The unassuming little storefront on Laurens Street may be dwarfed by the hipper-than-thou buzz surrounding some of the upscale eateries that have joined them on the historic strip, but the regulars who love to lunch here haven’t heard it.
“This is a great place to come,” said Dr. Bill Prout, an 85-year-old former researcher for the Savannah River Site. He was having lunch on a Friday with his wife and his friend, Bob Romine.
“Yeah, but for a while they couldn’t make a Reuben. We had to tell them what’s what,” Romine said.
Co-owner Diane Rutherfurd knew precisely who was doing the ribbing when she heard about it.
“Dr. Prout is 80-ish and very tall and he was eating a Rueben. I know him as ‘Dale’s father,’ because I went to school with Dale,” she said. She takes good-natured issue with the joke about her Reubens. “We make the best Reuben in town.”
Even if Rutherfurd or her partner Teddy Milner don’t know you by name — or by family association — they’ll remember you, she said.
“There are so many people who come in and I don’t know their names. My kids will say, ‘Who’s that, Mom?’ and I’ll say ‘Oh, I don’t know, it’s Tuna Special, No Bacon,” she said with a warm laugh.
And it seems that she’s not the only person with a line on the folks in the long, narrow shop filled with kitschy salt-and-pepper sets and mismatched tableclothes. Their brand of easy-going and affectionate humor makes the Stoplight Cafe a great gossip spot. Locals lean over the tables to say hello to one another, or just wave across the room. They chat about upcoming expansions at the polo fields, the consolidation of three local towns into one new, large city and the hidden money from the Vanderbilts and the Whitneys that helped found the town and build a thriving horse industry.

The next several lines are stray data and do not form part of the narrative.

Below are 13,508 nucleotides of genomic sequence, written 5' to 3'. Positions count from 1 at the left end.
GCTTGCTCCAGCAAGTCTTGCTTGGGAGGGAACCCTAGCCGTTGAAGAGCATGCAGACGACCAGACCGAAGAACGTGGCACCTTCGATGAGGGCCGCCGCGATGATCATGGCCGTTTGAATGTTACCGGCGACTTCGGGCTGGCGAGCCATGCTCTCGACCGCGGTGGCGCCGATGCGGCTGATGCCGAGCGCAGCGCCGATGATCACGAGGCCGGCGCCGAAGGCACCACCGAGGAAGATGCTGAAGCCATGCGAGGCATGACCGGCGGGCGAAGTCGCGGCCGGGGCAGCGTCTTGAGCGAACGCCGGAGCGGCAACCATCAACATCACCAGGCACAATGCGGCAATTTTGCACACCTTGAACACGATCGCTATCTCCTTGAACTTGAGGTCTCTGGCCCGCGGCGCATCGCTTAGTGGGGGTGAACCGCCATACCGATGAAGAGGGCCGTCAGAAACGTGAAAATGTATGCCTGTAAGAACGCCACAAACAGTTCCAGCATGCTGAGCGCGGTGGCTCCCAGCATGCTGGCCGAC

For example, the Prouts and Mr. Romine have lived in Aiken since the 1950s, and they can give you the sweet and lowdown on history and current events in the area. They’ll also tell you how to watch the weather patterns to play the best game of golf. One secret: If it’s raining in Atlanta, play golf that day. It’ll hit Aiken the next.
“We have people who come in almost every day,” Rutherfurd said, such as local attorney Jim Verenes. “He pretty much will eat what we tell him he wants. Then we have people who come in day after day after day and eat the same thing.”
Friends and neighbors are still just the side order to the main menu filled with scrumptious sandwiches and satisfying soups, with prices that range from $4.50 for an andouille sausage dog to $6.50 for the “Roast Beast” sandwich. Their selection of breads includes all the usual suspects along with pita, croissant, pumpernickel and sourdough, nearly 15 in all. Seven cheeses top off their fine flat fare. Here’s a hint: the herb brie goes well with the tiny bottles of Gallo of Sonoma Chardonnay stocked in the Stoplight’s reach-in refrigerator. Or, if you’re feeling casual, bottles of Budweiser and chocolate milk flank the wine.
After almost 14 years in business — they’ll celebrate that anniversary on March 14 — they’ve added pizza and hamburgers to their list of offerings, but they’re not on the menu yet. Check out the board on the wall to the right of the counter to see what new delights they’ve cooked up, including their soups. The chili and the shrimp bisque come highly recommended by the folks crowded around the tightly packed tables, and their cookies will make you feel like you’re back in grandma’s kitchen.
Maybe one day it almost will be. Rutherfurd, who lauds their successful catering clientele as well, says she has no plans to retire from the business.
“It’s fun and it’s fulfilling — I can’t think of anything else that I would like to do,” she said. Over the years, most employees have stuck with the two partners, and they’ve developed relationships that are symbiotic. Rutherfurd even drops one of her employees off at her night job every evening.
“One that’s been there 13 years — everybody stays that works there, which in food is pretty rare. We have no turnover,” she said. “I love getting to see a lot of people and getting to hang out with a lot of people. Basically, having people leave happy.”
And you will.
Stoplight Deli is located at 119 Laurens St., Aiken. It’s open Monday-Friday from 9 a.m. to 4 p.m., and Saturday from 11 a.m. to 3 p.m. Call 803-642-3354 or fax your order to 803-642-9545.